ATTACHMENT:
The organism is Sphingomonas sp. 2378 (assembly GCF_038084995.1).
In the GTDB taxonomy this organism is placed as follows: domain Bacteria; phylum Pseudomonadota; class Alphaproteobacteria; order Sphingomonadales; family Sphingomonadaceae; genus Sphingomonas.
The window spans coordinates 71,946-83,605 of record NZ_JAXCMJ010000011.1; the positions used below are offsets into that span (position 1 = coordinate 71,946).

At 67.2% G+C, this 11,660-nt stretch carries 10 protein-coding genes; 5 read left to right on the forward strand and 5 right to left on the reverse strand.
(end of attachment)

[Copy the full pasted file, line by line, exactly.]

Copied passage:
The organism is Sphingomonas sp. 2378 (assembly GCF_038084995.1).
In the GTDB taxonomy this organism is placed as follows: domain Bacteria; phylum Pseudomonadota; class Alphaproteobacteria; order Sphingomonadales; family Sphingomonadaceae; genus Sphingomonas.
The window spans coordinates 71,946-83,605 of record NZ_JAXCMJ010000011.1; the positions used below are offsets into that span (position 1 = coordinate 71,946).

At 67.2% G+C, this 11,660-nt stretch carries 10 protein-coding genes; 5 read left to right on the forward strand and 5 right to left on the reverse strand.